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For many people, vacations are a chance to visit famous buildings, see historic sites, and tour interesting museums. If, however, you happen to live in one of those places with famous buildings, historic sites, and interesting museums, well, you often don’t get to them, because they’re part of the landscape, not something that you have to rush to see because it might be your only chance.
Growing up in the New York City area, and now living here, I’m one of those people who managed to miss almost all the landmarks that tourists flock to all day every day. I didn’t go to the Metropolitan Museum of Art or Natural History Museum or even Lincoln Center until I was in graduate school—and those might never have happened until I became friends with someone from a wealthy family, for whom going to museums and ballets was something to be taken as a matter of course (my family went to the local library…because it was free). I’ve never been to the Statue of Liberty. And I didn’t go to the Empire State Building until last year.
Neal Bascomb’s Higher: A Historic Race to the Sky and the Making of a City tells the story not only of the Empire State Building, but of two other buildings that raced into the sky in the late 1920s, rushing to claim the title of the world’s tallest building, only to be outpaced just months later by the upstart Empire State. With the Great Depression hitting at the same time, the Chrysler Building’s short reign at the top of the list and the even briefer moment of the Manhattan Company Building, have been all but forgotten.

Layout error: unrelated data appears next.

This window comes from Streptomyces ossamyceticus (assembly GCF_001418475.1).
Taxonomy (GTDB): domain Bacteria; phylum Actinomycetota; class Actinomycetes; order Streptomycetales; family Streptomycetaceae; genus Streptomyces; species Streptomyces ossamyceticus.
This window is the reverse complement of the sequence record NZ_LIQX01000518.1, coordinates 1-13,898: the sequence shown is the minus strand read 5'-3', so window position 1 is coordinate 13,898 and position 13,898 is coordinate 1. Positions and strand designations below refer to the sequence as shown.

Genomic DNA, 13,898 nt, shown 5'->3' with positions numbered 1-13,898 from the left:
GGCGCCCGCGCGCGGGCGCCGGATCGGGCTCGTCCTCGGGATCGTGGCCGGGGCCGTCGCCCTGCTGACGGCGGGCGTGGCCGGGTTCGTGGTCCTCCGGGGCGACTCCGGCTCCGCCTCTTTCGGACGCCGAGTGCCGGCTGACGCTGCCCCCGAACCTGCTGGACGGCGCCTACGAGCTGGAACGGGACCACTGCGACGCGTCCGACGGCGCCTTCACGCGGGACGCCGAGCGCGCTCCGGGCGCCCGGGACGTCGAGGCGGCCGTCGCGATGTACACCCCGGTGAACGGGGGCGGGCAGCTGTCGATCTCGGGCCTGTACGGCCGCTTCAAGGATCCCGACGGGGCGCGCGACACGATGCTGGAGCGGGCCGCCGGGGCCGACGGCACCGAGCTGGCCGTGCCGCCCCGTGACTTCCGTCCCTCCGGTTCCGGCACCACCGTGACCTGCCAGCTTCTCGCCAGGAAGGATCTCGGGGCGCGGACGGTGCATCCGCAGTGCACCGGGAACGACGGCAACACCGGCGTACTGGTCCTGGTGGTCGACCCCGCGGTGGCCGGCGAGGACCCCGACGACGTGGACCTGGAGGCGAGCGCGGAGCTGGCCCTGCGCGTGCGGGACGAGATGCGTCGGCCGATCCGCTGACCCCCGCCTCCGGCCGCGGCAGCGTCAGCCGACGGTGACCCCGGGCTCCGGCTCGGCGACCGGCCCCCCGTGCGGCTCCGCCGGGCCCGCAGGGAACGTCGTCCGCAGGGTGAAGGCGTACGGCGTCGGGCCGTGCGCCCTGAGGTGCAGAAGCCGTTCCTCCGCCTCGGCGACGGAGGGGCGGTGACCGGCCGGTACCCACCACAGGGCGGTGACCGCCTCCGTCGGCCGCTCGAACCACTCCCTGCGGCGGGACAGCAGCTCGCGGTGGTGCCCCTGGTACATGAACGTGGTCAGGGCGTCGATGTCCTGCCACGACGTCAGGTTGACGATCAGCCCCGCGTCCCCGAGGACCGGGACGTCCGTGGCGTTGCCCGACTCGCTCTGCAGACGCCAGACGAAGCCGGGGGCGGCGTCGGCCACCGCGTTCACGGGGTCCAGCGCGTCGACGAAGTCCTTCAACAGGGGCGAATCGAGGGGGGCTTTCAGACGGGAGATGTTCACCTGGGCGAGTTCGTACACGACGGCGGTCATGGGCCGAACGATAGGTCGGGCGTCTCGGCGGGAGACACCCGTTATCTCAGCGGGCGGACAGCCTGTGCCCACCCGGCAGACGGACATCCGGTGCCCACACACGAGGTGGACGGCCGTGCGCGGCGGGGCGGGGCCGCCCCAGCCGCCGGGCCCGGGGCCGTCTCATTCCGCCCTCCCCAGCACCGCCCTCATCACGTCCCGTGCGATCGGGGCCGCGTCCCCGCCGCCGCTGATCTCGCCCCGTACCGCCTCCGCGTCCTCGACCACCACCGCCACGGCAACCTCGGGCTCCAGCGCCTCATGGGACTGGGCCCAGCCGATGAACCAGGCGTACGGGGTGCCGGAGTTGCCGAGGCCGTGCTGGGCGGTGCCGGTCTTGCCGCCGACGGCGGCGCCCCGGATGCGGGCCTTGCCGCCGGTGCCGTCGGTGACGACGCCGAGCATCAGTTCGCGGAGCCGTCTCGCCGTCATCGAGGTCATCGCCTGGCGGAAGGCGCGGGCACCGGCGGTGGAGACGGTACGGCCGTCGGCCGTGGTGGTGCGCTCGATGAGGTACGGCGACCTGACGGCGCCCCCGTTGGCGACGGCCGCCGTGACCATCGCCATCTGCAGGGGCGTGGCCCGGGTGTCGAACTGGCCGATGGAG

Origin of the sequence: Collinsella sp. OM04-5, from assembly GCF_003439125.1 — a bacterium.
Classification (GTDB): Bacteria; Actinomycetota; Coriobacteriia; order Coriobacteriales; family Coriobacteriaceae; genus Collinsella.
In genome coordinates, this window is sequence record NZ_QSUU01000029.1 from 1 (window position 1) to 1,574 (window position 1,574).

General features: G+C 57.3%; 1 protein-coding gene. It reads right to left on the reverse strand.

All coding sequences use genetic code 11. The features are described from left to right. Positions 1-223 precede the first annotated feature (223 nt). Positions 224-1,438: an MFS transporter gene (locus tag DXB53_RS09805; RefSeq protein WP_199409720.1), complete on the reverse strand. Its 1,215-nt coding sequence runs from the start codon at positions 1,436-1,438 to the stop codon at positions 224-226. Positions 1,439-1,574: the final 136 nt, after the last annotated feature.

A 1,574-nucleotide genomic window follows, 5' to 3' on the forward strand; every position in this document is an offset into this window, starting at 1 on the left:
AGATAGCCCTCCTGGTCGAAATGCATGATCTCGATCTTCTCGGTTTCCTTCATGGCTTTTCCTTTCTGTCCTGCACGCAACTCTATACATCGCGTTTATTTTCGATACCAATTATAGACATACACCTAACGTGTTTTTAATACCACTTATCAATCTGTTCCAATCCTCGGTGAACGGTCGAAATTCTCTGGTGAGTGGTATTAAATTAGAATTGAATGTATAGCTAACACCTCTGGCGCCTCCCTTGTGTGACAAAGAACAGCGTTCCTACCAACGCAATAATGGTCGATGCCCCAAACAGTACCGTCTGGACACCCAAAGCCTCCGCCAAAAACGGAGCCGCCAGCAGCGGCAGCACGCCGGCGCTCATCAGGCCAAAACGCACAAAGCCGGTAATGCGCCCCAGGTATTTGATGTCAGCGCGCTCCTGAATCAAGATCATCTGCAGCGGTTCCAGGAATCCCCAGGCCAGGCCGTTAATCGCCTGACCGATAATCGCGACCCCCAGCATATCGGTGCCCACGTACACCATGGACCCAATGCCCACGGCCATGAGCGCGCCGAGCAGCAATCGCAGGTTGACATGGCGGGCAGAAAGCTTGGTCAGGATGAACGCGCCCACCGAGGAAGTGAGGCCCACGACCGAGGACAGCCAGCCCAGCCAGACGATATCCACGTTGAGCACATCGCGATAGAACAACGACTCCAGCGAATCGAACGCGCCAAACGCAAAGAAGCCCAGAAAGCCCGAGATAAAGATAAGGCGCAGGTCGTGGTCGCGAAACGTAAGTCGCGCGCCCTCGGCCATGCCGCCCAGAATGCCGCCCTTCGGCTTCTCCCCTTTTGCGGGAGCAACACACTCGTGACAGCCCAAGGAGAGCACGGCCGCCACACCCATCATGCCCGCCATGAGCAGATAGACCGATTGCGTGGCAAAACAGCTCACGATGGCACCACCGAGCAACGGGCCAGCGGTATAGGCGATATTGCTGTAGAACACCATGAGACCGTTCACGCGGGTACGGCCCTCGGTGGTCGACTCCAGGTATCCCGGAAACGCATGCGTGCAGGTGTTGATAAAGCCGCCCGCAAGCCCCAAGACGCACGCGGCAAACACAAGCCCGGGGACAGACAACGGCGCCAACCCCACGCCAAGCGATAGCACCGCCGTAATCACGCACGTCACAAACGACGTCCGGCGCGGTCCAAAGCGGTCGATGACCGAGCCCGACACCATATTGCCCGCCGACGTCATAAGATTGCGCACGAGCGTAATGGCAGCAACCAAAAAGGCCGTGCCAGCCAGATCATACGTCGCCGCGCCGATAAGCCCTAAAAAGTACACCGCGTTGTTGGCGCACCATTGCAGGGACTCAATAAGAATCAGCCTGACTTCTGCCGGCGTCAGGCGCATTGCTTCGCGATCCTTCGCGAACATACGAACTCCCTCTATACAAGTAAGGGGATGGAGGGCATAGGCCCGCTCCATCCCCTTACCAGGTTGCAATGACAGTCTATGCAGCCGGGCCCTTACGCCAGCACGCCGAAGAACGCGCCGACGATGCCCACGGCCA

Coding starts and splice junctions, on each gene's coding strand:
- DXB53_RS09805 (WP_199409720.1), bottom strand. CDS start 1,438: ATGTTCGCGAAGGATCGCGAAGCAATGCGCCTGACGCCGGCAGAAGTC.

Bascomb frames his story around William Van Alen and H. Craig Severance, once partners in an architectural firm who had had a bitter breakup that soon provided additional fuel in their competition to build the tallest skyscraper in New York. Van Alen had been the artist in the firm, while Severance handled the business. The partnership fell apart when Severance got sick of seeing Van Alen get all the praise and recognititon and decided that just about anyone could do the same work just as well, and that the architect part of the firm wasn’t as important as his role, the business facilitator. A lawsuit over client lists and remaining commissions made the separation a particularly nasty business, and the two men never reconciled.
When Van Alen got the commission from William Chrysler, the auto magnate, to build the city’s biggest skyscraper at 42nd St. and Lexington Avenue, it was a dream come true. Chrysler was the idea client—money was no object, he had no allegiance to the classical styles that Van Alen disdained, and he had just as much ambition as Van Alen. The Woolworth Building, completed in 1913, was the city’s tallest building at 792 feet. Chrysler wanted to outpace that, and Van Alen designed a building that reached 925 feet—a height that would make it the world’s tallest building (excluding non-habitable buildings such as the Eiffel Tower, then at 984 feet—an antenna added in the 1950s brought the height to 1063 feet).
Meanwhile, Severance had also taken on a commission from George Ohrstrom, a wealthy banker, to build a skyscraper at 40 Wall Street. Ohstrom had plenty of money also, and Severance, also determined to make his mark on the world, persuaded him to agree to build a building that would outpace the recently announced Chrysler Building. Architect Yasuo Matsui and the firm of Shreve & Lamb designed a building that would be 927 feet high.